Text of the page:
Dublin City Council's decision to grant permission for a high-rise cluster in Ballsbridge has no real basis in planning policy, writes Frank McDonald .
SECURING DUBLIN'S position as a "dynamic, mixed use, visually attractive, world-class city" was the driving force behind the decision to grant planning permission for the redevelopment of the Jurys-Berkeley Court hotel sites in Ballsbridge, according to the planning report.
The report, compiled by senior planner Kieran Rose, is full of American references, including a comparison between the proposed scheme and the Rockefeller Centre in New York, "with its integrated composition of towers, a pedestrian mall, plaza and ice-skating rink".
Although the planners omitted its centrepiece, a 37-storey tower on the axis of Pembroke Road, because its height "tends towards the excessive", it is clear that they were enthralled by the high-rise vision put forward by Danish architects Henning Larsen.
The planners saw it as "a radical affirmation for Ballsbridge" and accepted the architects' argument that creating a high-rise cluster in this area "will have a significant, positive and defining influence in identifying a 'sense of place' for Ballsbridge".
Mr Rose cites another American source for the public debate on New York's early skyscrapers, with some seeing them as symbols of "unbridled materialism", while for others they were symbols of "a young and assertive nation with its best years still ahead".
His report asserts that Ballsbridge has "a national function", as exemplified by the Lansdowne Road rugby grounds, the RDS, the AIB headquarters and the US and other embassies. "Even the postal code [ Dublin 4] has a place in the national consciousness".
Referring to the average floor area of 140 sq metres for the proposed 532 apartments, he writes: "This is a quantum leap in spaciousness. In a sense, these apartment homes can be seen as the 21st-century equivalent to the large Victorian houses in Ballsbridge".
He also suggests the "cultural resistance" to apartment living in Ireland can be overcome in much the same way as it was in New York in the late 19th century when well-to-do families chose apartments for their "luxury and comfort".
Certainly, none but the wealthy would be able to afford any of the apartments envisaged for the two hotel sites in Ballsbridge. All of the "social and affordable" housing is to be provided by developer Seán Dunne on other sites in the Dublin South East area.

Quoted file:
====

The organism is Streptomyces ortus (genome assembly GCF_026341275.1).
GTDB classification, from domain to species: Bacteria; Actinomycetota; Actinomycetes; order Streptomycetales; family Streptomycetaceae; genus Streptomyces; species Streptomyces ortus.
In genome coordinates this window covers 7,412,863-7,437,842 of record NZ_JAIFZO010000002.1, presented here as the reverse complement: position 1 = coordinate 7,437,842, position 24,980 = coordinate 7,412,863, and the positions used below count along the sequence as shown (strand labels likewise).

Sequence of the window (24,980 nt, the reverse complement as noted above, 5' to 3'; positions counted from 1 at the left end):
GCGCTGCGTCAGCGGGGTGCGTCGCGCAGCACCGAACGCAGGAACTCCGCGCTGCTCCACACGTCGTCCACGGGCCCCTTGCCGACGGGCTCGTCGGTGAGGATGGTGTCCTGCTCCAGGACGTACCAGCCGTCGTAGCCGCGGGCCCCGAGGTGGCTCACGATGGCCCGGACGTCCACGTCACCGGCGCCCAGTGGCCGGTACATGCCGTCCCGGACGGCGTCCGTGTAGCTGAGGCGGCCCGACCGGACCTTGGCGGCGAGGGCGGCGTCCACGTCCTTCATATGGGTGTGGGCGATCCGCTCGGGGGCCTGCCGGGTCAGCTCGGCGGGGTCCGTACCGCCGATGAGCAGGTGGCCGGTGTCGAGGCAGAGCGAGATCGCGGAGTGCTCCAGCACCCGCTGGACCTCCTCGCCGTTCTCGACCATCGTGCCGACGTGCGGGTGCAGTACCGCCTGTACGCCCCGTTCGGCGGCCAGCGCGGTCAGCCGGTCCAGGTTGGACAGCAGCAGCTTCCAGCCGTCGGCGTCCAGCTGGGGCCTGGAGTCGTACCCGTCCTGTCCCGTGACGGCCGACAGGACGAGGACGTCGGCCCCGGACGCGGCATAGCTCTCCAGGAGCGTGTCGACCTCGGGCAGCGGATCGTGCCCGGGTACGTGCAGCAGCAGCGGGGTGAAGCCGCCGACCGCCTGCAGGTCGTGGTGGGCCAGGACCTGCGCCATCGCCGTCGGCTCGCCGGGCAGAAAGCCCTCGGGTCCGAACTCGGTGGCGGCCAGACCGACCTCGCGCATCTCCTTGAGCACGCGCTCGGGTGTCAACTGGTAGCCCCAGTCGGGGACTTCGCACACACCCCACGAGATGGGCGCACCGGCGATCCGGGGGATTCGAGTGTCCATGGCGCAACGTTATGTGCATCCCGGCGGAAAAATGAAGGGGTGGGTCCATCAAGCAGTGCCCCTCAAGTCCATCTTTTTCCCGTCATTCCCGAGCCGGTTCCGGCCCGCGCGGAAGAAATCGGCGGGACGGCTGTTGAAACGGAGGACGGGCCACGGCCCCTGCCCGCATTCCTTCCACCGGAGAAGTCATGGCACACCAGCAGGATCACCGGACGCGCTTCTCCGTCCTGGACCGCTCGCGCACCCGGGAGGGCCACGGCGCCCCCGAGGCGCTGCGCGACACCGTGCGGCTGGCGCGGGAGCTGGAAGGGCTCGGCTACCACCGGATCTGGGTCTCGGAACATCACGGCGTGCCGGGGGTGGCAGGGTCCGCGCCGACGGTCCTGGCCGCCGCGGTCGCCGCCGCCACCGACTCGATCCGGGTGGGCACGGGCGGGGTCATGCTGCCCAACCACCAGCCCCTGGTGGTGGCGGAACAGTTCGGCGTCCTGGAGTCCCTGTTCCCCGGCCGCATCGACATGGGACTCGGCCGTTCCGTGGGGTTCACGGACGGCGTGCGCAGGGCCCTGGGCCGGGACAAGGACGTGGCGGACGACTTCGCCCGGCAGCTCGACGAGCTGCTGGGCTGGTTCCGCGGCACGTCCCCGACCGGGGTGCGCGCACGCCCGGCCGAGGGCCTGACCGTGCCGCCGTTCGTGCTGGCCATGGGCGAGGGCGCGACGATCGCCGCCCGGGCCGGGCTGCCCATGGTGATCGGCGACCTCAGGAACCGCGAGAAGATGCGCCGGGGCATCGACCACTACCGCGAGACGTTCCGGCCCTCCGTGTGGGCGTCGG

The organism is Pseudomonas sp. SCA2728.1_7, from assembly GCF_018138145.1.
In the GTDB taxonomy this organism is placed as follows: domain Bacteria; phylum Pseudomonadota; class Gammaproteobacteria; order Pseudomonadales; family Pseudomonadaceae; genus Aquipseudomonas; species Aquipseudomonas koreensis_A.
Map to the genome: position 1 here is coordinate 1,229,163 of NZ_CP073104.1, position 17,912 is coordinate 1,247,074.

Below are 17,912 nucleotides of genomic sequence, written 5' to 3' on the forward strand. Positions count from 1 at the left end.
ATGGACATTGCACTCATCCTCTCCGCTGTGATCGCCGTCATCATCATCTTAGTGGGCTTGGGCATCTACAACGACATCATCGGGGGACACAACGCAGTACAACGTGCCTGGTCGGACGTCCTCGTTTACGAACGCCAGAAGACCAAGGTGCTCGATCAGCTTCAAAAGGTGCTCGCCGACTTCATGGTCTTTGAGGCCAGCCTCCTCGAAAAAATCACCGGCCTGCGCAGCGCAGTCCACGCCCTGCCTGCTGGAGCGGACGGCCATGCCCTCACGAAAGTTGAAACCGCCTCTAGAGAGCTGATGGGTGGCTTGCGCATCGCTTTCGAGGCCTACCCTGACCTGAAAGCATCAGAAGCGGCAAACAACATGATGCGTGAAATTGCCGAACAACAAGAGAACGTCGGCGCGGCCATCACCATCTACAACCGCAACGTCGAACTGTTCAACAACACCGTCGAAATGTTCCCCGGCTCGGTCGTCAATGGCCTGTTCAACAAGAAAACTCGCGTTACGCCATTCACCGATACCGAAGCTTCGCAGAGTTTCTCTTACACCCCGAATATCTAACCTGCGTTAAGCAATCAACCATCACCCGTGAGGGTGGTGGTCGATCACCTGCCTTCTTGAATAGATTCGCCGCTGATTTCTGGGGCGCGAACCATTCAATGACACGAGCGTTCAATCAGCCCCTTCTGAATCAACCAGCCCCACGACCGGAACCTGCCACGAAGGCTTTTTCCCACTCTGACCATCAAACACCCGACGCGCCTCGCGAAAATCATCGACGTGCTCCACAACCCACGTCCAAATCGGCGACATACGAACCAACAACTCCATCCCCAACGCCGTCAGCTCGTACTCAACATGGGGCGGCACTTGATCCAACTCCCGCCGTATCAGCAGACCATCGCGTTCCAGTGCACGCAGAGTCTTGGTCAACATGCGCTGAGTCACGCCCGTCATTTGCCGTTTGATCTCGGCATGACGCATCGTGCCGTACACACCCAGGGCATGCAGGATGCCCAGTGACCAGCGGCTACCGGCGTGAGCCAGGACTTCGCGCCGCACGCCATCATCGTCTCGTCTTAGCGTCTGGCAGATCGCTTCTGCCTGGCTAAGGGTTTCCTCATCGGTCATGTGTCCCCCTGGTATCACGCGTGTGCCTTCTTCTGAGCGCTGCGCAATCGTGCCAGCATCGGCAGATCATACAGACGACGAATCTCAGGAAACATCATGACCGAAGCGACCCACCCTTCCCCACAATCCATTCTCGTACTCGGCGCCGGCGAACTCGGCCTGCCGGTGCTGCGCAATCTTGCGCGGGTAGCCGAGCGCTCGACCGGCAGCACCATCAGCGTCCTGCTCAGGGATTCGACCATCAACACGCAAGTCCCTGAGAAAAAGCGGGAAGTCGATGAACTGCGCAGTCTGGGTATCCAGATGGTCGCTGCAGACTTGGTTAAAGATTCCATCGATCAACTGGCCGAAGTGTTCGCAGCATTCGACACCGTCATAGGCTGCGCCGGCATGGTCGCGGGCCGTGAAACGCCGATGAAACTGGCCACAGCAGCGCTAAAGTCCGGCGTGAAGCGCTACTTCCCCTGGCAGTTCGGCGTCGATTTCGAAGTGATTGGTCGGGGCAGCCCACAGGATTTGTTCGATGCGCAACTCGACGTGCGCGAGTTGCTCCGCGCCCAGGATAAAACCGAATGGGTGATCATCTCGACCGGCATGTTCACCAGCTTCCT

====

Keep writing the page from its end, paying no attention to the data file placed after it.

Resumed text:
But the key issue in planning terms is whether there is any basis at all for approving high-rise clusters in Ballsbridge, including Mr Dunne's scheme or the development of up to 15 storeys recently approved by council planners for the adjoining Veterinary College site.
The truth is that there isn't. Just six weeks ago, the council published a policy document, Maximising the City's Potential: A Strategy for Intensification and Height, identifying suitable locations in the city for high-rise buildings - and Ballsbridge was not among them.
There is no reference to this in Mr Rose's report. All it could cite was an earlier (1999) study by urban designers DEGW suggesting Beggar's Bush as a potential location, with Mr Dunne's planning consultants RPS contending that his Ballsbridge site would be "superior".
The indulgence being shown by the planners towards high-rise schemes for the area also runs counter to 20 years of planning policy designed to take the heat off Ballsbridge and encourage developers to build in the inner city and other areas needing renewal.
Mr Rose was senior planner for the south inner city, where the fruits of his sterling work can be seen today in places like Cork Street and Dolphin's Barn. Michael Stubbs, assistant city manager in charge of planning, was another key figure in that area's rejuvenation.
It beggars belief that - along with chief planning officer Dick Gleeson and city manager John Tierney - they are now prepared to roll out a red carpet for high-rise buildings in Ballsbridge, while denying this has anything to do with the extravagant prices paid for sites.
In the changed economic circumstances we are facing, particularly in the property sector, the consequences of such a "policy" are clear: developers will gravitate towards high-value areas like Ballsbridge, leaving parts of Dublin that really need renewal high and dry.
The Irish Times